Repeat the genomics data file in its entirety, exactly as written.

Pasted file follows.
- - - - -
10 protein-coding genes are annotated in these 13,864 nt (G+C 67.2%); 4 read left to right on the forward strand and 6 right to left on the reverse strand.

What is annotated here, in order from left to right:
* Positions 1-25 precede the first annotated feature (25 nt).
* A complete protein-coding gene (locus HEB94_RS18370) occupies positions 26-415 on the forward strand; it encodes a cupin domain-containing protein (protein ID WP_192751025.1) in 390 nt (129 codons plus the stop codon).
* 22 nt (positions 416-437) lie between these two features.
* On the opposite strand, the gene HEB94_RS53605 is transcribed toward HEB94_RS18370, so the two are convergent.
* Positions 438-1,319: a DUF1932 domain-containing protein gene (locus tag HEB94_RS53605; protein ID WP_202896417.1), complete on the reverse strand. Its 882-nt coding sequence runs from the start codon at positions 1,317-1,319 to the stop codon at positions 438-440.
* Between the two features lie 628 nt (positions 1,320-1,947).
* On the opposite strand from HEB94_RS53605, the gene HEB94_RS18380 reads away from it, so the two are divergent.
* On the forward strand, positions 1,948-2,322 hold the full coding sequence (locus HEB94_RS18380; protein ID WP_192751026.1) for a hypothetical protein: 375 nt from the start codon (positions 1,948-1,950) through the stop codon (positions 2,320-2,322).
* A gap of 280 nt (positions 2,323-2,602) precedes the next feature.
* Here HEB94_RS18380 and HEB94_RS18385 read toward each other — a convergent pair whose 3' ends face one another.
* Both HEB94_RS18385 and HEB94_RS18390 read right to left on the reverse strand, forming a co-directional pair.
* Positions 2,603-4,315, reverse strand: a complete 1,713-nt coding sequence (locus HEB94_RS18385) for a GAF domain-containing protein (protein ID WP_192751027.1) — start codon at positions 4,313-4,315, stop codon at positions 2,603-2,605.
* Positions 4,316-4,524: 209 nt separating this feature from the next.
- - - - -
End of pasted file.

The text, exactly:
10 protein-coding genes are annotated in these 13,864 nt (G+C 67.2%); 4 read left to right on the forward strand and 6 right to left on the reverse strand.

What is annotated here, in order from left to right:
* Positions 1-25 precede the first annotated feature (25 nt).
* A complete protein-coding gene (locus HEB94_RS18370) occupies positions 26-415 on the forward strand; it encodes a cupin domain-containing protein (protein ID WP_192751025.1) in 390 nt (129 codons plus the stop codon).
* 22 nt (positions 416-437) lie between these two features.
* On the opposite strand, the gene HEB94_RS53605 is transcribed toward HEB94_RS18370, so the two are convergent.
* Positions 438-1,319: a DUF1932 domain-containing protein gene (locus tag HEB94_RS53605; protein ID WP_202896417.1), complete on the reverse strand. Its 882-nt coding sequence runs from the start codon at positions 1,317-1,319 to the stop codon at positions 438-440.
* Between the two features lie 628 nt (positions 1,320-1,947).
* On the opposite strand from HEB94_RS53605, the gene HEB94_RS18380 reads away from it, so the two are divergent.
* On the forward strand, positions 1,948-2,322 hold the full coding sequence (locus HEB94_RS18380; protein ID WP_192751026.1) for a hypothetical protein: 375 nt from the start codon (positions 1,948-1,950) through the stop codon (positions 2,320-2,322).
* A gap of 280 nt (positions 2,323-2,602) precedes the next feature.
* Here HEB94_RS18380 and HEB94_RS18385 read toward each other — a convergent pair whose 3' ends face one another.
* Both HEB94_RS18385 and HEB94_RS18390 read right to left on the reverse strand, forming a co-directional pair.
* Positions 2,603-4,315, reverse strand: a complete 1,713-nt coding sequence (locus HEB94_RS18385) for a GAF domain-containing protein (protein ID WP_192751027.1) — start codon at positions 4,313-4,315, stop codon at positions 2,603-2,605.
* Positions 4,316-4,524: 209 nt separating this feature from the next.